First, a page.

I would like to add that I was actually drunk when I wrote this post when coming home last night. I was not however, in the restaurant from where the scene stuck with me for the entire night, hence why I made this post. As for the account of being intoxicated, there might be more emotion or emphasis on certain subjects than would normally be necessary.

Projecting of your own reasons behind the characteristics and emotional state a person projects.
Although I'm pretty sure you'd say what you see wasn't fact, just what you 'read'.

It's a blessing to have a feel of people's emotional state and tie that in with the characteristic you can find, it's not the ability to see their opinions of themselves and direction, even though the simplist answer is the most likely.
I did indeed not mean it that literally. I cannot know how the person I described feels about his life. But I have seen this person before. The way he moves, talks and looks does tell me something. There was a pain there, and it was not the pain of a hard day's work that he couldn't wait to finish.

It is a feeling I get, and it is also not a feeling I have with everyone person, but thus far in my experience, it has far more often than not, turned out to be true.

That also being the reason for me posing this question. I am curious about the experience of others.

I read into things like that all the time. I recognize that it is my imagination running away with me, and though the story I've come up with is a likely story, I never view it as anything more than that. We don't always know what other people are going through. When I think up/imagine these stories of others' lives, I just learn my own lessons from them, lol. It's kind of sad :p Thinking up stories like that can keep me grounded, grateful, determined, etc. Even though it's just a story I've made up, someone in the world may have actually lived it. Thinking up possibilities like that keeps me driven :) I never assume I actually know what other people are going through though. I can read into the immediate... he's not very happy, he looks stressed, he looks completely worn out, etc. but I never assume I know someone's whole life story. It's silly :p If I sense someone is having a bad day, I will try to do something to cheer him/her up... leave a good tip (in a restaurant setting), give a heartfelt compliment, smile... something.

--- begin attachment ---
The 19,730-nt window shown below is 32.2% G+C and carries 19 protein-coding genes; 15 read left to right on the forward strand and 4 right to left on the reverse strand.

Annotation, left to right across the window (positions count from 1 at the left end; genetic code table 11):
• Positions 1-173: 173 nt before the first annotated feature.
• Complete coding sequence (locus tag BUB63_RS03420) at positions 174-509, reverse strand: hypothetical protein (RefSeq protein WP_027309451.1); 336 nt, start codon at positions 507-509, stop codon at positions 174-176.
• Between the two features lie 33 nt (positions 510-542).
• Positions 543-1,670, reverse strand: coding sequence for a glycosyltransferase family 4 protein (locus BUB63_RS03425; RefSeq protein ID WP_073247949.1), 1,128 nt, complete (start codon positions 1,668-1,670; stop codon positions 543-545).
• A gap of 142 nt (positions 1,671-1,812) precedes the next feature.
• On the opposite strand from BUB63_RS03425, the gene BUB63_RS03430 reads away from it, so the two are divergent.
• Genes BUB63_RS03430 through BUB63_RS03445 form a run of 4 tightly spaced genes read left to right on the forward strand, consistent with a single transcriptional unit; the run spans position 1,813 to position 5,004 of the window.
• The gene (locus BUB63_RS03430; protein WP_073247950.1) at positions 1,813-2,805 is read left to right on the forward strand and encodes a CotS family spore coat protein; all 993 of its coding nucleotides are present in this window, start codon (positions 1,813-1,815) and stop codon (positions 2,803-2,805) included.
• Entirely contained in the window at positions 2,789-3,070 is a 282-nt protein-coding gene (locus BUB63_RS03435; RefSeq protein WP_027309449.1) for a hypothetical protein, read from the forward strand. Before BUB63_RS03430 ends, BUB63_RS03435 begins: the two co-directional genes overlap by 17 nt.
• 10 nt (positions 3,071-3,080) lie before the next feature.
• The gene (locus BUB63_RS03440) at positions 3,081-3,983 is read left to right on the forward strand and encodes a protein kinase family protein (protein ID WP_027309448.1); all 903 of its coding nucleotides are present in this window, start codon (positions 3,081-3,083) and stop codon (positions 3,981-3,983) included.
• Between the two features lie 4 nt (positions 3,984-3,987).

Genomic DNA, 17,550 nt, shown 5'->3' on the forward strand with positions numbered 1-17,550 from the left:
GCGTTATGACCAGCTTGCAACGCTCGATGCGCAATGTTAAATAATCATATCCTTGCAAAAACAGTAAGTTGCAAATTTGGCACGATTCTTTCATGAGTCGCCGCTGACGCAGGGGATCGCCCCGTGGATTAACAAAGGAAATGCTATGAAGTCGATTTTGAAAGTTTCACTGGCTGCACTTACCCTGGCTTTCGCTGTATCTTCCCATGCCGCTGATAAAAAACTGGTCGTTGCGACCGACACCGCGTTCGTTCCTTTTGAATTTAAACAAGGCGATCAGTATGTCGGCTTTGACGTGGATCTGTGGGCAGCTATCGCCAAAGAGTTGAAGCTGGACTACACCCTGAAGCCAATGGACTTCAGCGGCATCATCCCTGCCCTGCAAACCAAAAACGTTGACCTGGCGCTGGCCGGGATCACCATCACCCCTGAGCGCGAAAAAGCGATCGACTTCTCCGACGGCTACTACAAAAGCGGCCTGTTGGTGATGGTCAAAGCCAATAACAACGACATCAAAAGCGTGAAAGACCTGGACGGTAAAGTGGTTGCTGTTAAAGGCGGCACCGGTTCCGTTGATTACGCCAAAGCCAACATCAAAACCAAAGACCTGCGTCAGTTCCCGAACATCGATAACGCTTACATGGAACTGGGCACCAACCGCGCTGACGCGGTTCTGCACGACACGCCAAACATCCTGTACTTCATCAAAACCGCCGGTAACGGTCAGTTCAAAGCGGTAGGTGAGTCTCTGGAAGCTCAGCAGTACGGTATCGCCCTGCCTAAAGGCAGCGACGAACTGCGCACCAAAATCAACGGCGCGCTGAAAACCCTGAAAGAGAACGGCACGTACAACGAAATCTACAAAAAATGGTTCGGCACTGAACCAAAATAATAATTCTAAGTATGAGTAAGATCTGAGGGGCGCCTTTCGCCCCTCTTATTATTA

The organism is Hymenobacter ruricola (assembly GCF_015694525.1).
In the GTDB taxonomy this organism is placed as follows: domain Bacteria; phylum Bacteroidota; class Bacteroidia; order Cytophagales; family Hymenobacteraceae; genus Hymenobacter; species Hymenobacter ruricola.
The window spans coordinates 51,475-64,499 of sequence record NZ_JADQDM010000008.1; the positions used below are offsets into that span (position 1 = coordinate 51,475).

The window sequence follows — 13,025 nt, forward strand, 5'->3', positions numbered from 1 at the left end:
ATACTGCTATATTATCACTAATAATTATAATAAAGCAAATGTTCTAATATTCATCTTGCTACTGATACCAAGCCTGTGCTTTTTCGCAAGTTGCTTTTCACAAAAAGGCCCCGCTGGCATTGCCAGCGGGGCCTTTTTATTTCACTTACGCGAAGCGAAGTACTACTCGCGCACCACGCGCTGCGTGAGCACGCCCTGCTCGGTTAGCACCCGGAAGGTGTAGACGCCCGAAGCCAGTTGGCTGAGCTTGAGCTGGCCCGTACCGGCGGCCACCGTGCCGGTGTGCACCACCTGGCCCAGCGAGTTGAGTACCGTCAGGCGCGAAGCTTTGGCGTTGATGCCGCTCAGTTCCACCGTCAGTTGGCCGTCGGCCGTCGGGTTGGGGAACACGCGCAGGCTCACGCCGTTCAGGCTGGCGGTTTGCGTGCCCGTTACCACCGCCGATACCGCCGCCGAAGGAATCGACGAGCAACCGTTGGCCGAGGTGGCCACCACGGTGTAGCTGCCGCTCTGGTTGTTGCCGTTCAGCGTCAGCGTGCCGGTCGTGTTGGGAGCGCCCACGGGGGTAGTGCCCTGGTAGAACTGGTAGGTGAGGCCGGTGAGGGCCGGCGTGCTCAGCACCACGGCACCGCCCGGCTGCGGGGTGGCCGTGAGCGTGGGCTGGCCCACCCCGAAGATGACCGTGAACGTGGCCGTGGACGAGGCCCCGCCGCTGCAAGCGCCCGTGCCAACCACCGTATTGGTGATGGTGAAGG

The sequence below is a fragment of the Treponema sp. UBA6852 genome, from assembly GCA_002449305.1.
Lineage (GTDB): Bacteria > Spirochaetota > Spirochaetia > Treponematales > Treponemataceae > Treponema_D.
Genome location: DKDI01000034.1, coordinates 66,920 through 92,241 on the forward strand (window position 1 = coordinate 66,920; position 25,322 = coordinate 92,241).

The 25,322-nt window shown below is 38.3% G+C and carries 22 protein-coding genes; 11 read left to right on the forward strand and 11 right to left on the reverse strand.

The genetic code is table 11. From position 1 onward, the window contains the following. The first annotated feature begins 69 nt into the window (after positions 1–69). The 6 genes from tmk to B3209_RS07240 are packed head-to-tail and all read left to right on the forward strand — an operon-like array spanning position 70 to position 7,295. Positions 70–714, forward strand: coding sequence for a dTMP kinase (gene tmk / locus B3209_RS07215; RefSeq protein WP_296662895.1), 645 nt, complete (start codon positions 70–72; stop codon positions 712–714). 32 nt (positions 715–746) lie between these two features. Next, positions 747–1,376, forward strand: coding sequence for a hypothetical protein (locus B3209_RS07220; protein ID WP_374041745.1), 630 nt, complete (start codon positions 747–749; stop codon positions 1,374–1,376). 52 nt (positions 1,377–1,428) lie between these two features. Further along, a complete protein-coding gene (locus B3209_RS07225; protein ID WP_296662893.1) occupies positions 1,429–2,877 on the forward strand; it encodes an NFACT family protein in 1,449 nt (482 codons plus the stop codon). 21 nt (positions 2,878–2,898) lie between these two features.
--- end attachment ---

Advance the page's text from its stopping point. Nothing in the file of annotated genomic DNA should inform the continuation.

I understand your point. And often what we feel might not be accurate at all, because we tend to look so deep, one might say we look too deep. Yes, it is almost impossible to know the life story of a person by giving them one look.
But I don't make up whole stories about a person. I view them for what they can show me. Facial expressions of anger or happiness still have subtle differences. I don't want to disregard what I stated or the thoughts that accompany it as totally silly, especially when you start talking to such a person and you find out more about them.

What I described might have come of as if I think that I know it all. Not my intention and not the point I was trying to make. As I said, it is a feeling I have. And it is this same feeling that can make me very uncomfortable in social situations. I don't want to feel all that people spread outwards, often probably subconsciously, but it is there. I can't explain it, but I trust it and I am still learning. I don't see it as a bad thing to work on this and try to develop it.

I experienced this once when watching an old man who rode a public bus with me every Sunday morning on my way to church. He always wore the same blue plaid trousers and he looked neither happy nor sad, but somehow I sort of thought he was sad. His trousers has a small tear near one of the pockets and I remember wondering whether there wasn't anyone in his life that cared enough to sew it for him. Or if he didn't know how, or didn't notice, or had some reason why he didn't want it fixed. Then one Sunday he wasn't there, and the whole ride to and from church I wondered about him, and I wrote a story about him when I got home, that his wife had been ill in the hospital and had died, and that's why he wasn't there that day. It was just fiction but I was so curious about him that I decided to say hello the next week. It turned out that his wife had died, and she had had to be in hospice in the last few weeks of her life, and that IS why his pants weren't mended. And I wondered what it was about him that had told me that without me knowing it, and why there was this connection, etc.
This is probably spot on with what I was aiming for. Didn't you think it was strange, the feeling you got from the old man? And at the same time, weren't you scared about how right you had been?
It is wonderful, but at the same time strange and sometimes can make things uncomfortable, for me at least.
 

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This is probably spot on with what I was aiming for. Didn't you think it was strange, the feeling you got from the old man? And at the same time, weren't you scared about how right you had been?
It is wonderful, but at the same time strange and sometimes can make things uncomfortable, for me at least.
I suppose, if you look at it objectively, it IS pretty strange. And when I've told other people about this kind of thing (which happens to me pretty regularly; this was just one example off the top of my head) they tend to discount it as coincidence or unimportant. Until I read what they're sort of not saying, and they think it's cool. My friends usually call me "insightful" for this reason.